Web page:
School administrator Angel Lawrence Dean said students will go through an individualized assessment, a necessary step for special education (Sped) before placement in an education program.
It will be the 11th school for children with special needs in the region. Southeastern Mindanao has eight public schools and two private institutions offering special education for children.
Dean said only 6,330 children with special needs are enrolled in these institutions. He estimates around 60 percent of the population of children with special needs are out of school.
Dean, who took his Master’s in Special Education from the University of the Philippines said there are 50 special children in every 100,000 births in the Philippines.
Dean said discrimination against children with special needs, through labeling, should also be avoided. He said the politically correct term for children with mental retardation is “mentally challenged” and an autistic child is “one with pervasive developmental disorder.” He said special children should be referred to as “exceptional children.”
School owner Margaret Susan Escora, herself a parent of a 10-year old child with special needs, said parents should send to school children with special needs to harness their potentials.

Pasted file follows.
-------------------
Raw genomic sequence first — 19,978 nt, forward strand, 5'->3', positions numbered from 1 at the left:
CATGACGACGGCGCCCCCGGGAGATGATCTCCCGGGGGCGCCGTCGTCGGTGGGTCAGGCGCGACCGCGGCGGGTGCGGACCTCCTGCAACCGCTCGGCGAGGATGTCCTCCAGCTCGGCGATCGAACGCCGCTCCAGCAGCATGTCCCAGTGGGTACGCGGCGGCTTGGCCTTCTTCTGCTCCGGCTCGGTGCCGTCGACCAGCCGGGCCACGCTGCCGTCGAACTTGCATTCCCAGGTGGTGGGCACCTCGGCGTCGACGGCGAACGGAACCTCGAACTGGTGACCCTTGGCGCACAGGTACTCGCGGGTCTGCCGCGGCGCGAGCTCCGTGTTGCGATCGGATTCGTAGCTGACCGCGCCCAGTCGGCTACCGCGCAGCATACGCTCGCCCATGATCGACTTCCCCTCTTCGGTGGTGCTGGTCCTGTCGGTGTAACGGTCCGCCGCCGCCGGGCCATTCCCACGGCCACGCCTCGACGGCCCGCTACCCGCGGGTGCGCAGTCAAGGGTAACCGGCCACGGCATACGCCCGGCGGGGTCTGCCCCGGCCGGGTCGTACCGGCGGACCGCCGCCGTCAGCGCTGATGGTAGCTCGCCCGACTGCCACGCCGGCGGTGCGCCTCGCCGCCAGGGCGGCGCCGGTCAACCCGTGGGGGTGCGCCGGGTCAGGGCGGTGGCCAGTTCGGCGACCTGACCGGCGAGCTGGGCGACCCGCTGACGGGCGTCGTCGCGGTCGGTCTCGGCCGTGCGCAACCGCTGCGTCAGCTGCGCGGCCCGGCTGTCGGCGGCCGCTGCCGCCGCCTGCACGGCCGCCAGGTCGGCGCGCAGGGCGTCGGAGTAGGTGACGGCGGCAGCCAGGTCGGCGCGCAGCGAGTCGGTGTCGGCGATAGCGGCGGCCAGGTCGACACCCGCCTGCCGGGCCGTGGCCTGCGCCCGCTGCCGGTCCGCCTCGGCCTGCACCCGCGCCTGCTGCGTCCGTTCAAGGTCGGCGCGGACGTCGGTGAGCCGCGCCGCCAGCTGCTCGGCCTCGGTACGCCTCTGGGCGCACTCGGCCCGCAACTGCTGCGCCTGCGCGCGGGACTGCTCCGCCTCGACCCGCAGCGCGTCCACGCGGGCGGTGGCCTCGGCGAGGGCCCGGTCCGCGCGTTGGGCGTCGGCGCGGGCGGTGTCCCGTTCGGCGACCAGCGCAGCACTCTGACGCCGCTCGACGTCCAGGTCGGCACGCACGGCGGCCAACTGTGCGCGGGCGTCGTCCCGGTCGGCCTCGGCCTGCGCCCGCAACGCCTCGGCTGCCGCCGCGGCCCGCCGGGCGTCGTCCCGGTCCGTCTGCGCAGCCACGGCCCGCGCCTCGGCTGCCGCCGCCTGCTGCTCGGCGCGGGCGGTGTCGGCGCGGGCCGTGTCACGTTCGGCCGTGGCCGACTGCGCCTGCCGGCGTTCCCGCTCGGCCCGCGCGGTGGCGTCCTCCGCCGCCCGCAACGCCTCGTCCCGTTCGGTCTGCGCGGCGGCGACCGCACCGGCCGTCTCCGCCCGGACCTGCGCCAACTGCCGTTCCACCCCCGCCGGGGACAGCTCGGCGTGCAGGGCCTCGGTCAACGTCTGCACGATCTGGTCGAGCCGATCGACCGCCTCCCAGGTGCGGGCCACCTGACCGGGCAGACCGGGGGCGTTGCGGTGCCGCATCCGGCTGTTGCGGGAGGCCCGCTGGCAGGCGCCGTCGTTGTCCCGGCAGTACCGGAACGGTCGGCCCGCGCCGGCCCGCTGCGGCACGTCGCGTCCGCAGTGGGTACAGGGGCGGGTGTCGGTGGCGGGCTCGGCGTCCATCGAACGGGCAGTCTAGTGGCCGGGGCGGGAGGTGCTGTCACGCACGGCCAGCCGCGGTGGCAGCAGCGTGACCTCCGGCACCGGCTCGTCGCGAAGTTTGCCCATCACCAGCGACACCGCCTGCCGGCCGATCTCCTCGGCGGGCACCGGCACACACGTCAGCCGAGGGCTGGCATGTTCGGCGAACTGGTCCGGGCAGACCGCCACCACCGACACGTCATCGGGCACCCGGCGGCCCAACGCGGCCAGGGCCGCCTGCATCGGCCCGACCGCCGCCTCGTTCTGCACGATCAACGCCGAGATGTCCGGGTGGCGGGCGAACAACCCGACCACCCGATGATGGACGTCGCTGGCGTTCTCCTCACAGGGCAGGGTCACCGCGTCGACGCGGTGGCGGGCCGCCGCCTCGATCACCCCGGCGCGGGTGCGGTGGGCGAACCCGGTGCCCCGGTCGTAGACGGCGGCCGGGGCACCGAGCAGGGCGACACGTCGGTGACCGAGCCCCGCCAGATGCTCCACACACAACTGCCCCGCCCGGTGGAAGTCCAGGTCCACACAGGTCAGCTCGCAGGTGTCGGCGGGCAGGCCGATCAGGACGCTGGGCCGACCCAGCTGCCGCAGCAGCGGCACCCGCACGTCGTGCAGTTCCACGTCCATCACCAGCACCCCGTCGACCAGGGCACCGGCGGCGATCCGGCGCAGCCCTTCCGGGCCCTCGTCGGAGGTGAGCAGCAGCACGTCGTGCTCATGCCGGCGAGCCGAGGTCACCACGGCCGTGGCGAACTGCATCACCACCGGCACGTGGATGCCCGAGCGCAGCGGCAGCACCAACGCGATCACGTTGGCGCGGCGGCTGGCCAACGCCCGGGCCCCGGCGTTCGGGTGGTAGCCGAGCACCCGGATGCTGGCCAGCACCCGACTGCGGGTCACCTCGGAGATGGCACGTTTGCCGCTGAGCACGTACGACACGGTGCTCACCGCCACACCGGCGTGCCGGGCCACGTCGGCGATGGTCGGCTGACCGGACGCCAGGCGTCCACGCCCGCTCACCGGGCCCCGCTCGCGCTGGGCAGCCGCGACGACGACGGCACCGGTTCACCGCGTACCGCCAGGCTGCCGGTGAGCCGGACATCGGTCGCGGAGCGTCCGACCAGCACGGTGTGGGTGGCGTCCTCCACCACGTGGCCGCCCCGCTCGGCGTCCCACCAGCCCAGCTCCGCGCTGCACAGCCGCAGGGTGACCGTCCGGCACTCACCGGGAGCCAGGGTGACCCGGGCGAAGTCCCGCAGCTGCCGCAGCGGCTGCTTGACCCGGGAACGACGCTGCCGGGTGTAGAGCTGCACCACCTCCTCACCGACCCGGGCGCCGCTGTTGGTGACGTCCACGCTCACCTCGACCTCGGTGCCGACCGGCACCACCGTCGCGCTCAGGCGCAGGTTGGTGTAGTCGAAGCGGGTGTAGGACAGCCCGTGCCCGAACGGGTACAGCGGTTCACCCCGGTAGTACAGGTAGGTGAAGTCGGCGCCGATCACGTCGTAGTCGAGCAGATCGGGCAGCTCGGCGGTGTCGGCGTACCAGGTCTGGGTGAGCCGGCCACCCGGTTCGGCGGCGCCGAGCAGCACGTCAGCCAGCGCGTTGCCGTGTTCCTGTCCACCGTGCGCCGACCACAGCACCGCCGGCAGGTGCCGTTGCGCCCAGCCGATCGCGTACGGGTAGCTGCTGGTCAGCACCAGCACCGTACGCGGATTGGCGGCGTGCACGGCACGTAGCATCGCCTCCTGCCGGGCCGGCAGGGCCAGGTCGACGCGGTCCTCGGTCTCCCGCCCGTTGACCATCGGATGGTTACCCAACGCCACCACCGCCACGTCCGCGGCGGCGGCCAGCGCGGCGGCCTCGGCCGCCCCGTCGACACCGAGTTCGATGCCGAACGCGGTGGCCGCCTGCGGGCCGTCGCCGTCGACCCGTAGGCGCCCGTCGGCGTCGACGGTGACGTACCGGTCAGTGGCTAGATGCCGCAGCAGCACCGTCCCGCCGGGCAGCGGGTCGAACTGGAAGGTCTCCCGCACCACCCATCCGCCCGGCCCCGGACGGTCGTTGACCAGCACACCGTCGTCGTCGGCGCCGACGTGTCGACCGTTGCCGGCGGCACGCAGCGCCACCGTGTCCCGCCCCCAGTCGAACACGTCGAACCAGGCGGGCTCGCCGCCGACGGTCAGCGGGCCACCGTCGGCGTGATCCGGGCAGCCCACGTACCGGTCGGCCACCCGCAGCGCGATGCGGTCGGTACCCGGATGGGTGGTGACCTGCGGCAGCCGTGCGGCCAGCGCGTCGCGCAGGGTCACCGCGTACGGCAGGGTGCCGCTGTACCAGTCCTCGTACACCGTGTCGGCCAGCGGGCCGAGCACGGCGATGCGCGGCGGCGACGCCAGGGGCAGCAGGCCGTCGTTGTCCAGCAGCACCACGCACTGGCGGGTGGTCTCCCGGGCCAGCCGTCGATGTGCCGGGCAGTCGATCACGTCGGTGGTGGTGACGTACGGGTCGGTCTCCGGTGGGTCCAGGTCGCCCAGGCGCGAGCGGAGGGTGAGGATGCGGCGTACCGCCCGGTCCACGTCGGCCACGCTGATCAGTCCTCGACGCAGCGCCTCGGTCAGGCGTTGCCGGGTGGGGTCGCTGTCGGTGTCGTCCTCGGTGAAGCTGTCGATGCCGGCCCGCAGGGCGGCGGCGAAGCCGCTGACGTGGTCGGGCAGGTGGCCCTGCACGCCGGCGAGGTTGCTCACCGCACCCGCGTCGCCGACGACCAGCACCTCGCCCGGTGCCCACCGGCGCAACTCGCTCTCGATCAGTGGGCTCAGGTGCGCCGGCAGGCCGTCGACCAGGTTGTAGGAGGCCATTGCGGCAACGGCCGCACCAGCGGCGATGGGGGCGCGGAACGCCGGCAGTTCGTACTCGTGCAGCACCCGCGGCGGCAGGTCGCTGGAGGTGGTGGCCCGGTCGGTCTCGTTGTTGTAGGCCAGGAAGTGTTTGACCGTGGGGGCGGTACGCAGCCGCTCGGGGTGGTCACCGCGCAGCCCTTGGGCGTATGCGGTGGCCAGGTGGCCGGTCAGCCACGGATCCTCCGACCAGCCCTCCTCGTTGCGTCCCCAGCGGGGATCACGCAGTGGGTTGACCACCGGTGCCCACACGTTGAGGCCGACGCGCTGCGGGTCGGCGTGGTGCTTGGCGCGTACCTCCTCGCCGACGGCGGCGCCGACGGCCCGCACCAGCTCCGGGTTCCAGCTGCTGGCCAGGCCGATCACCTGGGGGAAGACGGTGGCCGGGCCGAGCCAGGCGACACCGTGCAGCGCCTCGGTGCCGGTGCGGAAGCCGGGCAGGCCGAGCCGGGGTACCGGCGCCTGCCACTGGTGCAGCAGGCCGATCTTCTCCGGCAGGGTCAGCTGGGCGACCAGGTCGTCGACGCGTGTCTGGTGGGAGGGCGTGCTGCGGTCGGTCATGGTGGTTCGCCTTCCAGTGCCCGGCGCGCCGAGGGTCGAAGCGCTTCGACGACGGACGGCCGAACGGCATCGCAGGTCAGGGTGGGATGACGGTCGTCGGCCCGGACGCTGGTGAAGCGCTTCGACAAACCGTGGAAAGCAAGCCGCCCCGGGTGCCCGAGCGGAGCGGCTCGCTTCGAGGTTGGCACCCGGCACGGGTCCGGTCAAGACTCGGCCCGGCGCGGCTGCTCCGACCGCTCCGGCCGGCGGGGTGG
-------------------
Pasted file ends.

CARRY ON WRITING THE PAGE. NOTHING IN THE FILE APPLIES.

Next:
She said there will always be a part of the child that will develop and parents have to work at developing it. “It is not a hopeless case,” she said.
“There is hope for children like these to be successful in life,” she said. Escora said children with special needs can become independent, productive, and confident given the right attention.
Escora also said even children with special needs who belong to poor families should be sent to school. She said they will also admit indigent students with their socialized tuition and corporate partnerships.
Dean said they are offering an in-house individualized assessment, which is an important part in educating children with special needs. He said educators need to know the capacity of their pupils before giving them any education program.
He said assessment is necessary to prevent erroneous placement of students.
He said the government welcomes the growth of new schools for children with special needs. But some parents still refuse to send their children to school because of discrimination and denial.